Shabbat Shalom

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The sirens went off today that signaled my first Shabbat in Jerusalem just as I arrived home from a trip to the Negev Desert, and boy could I use the mandatory days of rest. The experience so far has been completely riveting and also exhausting.

As a reward for surviving the first week of hebrew and dance classes many of the international students here at Hebrew University’s Rothberg International School took a bus 2 hours south of Jerusalem to the Negev Dessert. Arriving Thursday night we took a night hike of the cold dessert lying down in the sand to look at the stars. I wish that I could post a picture of how beautifully the hills and cliffs silhouetted against the starlit night sky (I tried.)  The isolation of the Negev Desert is stunning; I found so much peace in it, and also peace in embracing my sense of adventure.

We stayed the night at a hostel, my first hostel ever which was nothing like it is in horror films. I top bunked it and woke up bright and early for a morning hike. The scene completely changed from day to night, but it was no less beautiful. As a group we visited the grave of Ben Gurion, a great prime minister of Israel, and to my calves’ complaint and heart’s happiness climbed through the Negev cliffs. And of course… me and my roommates Kat & Giada did a little dancing along the way.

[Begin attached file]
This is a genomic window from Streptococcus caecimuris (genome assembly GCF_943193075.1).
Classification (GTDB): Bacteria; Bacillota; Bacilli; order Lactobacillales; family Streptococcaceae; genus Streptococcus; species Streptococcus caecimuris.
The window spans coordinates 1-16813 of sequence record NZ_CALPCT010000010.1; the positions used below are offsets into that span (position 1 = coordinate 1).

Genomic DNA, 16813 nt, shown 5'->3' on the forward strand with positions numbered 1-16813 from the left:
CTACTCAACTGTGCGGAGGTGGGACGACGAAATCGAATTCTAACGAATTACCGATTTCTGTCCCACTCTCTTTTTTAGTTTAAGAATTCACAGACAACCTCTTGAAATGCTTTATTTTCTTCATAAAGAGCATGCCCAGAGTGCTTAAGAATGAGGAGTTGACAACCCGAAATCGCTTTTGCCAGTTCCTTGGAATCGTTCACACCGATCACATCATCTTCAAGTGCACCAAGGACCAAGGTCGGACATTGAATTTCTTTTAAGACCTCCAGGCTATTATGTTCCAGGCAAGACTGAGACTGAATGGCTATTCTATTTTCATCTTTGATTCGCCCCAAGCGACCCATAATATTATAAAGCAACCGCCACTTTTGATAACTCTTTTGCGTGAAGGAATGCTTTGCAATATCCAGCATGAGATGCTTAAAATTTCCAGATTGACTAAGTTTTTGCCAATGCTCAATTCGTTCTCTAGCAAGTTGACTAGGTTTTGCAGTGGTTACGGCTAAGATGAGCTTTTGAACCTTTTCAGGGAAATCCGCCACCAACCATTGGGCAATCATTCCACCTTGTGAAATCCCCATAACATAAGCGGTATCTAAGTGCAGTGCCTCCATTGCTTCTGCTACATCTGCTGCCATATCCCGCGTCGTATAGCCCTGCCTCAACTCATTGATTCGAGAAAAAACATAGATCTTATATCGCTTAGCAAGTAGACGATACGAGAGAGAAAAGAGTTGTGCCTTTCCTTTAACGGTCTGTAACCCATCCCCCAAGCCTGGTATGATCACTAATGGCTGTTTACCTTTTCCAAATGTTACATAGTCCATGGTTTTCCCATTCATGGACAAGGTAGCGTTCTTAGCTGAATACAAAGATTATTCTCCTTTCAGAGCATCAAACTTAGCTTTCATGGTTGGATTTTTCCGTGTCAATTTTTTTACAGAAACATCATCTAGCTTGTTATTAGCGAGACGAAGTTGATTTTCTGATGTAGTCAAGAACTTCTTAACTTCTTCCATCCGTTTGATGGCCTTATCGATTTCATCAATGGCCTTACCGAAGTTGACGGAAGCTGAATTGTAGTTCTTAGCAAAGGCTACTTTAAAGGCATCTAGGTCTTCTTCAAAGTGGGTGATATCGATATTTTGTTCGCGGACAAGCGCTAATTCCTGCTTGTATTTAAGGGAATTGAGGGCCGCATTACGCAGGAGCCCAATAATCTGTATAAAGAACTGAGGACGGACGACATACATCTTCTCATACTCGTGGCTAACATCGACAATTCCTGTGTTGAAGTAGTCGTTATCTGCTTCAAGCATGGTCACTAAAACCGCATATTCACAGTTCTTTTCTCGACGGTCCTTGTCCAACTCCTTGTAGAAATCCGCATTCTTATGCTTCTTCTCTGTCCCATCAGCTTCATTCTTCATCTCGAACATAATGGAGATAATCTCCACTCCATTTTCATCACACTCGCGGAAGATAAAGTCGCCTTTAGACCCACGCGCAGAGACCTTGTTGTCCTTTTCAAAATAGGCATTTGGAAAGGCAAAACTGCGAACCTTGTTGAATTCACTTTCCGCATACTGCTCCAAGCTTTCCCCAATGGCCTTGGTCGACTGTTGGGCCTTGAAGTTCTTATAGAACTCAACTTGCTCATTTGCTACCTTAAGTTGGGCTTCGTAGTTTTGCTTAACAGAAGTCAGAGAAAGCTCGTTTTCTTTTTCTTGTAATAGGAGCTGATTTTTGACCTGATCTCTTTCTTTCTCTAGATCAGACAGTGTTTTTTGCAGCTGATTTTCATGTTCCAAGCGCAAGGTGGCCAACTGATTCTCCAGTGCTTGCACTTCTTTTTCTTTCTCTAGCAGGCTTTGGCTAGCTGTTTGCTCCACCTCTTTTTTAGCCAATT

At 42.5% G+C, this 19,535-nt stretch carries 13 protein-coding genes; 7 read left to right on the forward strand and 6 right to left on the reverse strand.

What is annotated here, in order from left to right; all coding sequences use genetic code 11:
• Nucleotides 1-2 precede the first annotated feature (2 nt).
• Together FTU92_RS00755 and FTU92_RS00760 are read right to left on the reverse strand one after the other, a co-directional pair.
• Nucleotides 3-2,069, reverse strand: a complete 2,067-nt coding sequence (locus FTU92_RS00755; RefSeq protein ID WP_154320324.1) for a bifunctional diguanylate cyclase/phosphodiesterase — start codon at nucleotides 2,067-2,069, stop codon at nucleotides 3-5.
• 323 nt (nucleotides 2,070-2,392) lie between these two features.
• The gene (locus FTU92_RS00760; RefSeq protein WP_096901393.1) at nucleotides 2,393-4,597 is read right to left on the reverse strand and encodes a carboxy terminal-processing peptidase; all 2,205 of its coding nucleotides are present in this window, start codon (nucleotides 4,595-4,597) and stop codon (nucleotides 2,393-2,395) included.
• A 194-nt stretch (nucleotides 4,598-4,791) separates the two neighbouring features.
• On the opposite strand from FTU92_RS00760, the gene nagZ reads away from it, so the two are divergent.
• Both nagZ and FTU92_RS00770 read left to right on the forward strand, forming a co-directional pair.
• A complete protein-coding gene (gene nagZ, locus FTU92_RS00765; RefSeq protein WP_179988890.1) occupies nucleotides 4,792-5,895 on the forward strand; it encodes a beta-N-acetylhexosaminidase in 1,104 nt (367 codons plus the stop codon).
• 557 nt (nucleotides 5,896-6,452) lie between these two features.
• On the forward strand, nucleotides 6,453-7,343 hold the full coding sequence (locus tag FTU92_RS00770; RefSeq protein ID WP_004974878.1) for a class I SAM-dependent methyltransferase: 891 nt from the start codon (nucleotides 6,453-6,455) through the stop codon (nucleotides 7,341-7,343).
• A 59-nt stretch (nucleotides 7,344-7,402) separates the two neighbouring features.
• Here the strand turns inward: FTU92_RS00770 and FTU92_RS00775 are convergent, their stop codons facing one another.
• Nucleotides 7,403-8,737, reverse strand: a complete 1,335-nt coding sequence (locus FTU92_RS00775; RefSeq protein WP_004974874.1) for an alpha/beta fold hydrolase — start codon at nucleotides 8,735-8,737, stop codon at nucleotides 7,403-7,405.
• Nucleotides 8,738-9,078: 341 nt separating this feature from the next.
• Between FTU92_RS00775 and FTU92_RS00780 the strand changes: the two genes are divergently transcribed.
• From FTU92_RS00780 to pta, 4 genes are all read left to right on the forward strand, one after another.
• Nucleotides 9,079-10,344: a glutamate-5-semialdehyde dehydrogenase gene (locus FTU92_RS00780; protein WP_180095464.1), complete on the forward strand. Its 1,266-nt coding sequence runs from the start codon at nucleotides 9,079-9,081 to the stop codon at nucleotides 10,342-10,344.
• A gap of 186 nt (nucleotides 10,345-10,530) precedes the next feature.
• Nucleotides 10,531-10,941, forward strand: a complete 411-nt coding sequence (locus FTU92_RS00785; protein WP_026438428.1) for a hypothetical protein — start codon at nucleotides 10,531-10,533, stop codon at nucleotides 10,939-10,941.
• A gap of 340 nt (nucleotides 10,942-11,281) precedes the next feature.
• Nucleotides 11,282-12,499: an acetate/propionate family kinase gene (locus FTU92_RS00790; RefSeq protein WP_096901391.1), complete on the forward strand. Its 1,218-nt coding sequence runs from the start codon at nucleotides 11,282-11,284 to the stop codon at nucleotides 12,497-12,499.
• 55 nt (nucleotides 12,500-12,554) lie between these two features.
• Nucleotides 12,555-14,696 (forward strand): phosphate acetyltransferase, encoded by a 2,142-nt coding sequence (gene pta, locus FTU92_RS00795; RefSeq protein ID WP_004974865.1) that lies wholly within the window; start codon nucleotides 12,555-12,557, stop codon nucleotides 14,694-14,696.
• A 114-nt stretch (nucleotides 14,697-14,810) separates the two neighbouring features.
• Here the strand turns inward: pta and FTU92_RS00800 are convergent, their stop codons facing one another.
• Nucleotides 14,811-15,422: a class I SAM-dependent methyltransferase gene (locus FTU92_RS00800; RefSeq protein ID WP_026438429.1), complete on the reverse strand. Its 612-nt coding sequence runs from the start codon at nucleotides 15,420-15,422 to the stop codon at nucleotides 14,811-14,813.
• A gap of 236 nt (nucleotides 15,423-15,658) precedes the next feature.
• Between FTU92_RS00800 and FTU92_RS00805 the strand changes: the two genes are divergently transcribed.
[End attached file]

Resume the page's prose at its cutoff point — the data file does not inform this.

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Everything in Israel is history. As I’ve been told here “no stone, is just a stone.” And that is so true. You see history in the just layers of the cliffs at Negev, it’s not just a feeling, it’s completely visual. We heard the stories of the same desert we were stepping on as described in the bible, as described throughout history. It makes you feel really small; however, it also makes you want to do important things with the glimpse of time you do get.

Moving to a new continent with a language that’s spoken differently than it’s written, and written differently than its read and having to figure out everything from where to get bedding, groceries, pots & pans, and toilet paper to public transportation has been at times overwhelmingly stressful. But Israel always makes up for that just as soon as I open my eyes enough to see where I am and what’s around me. Just as soon as I open my mouth the shout “גמל!” into the echo of the Desert.

All my best,

Debbie

(ps)  גמל (pronounced “gamal”) means Camel

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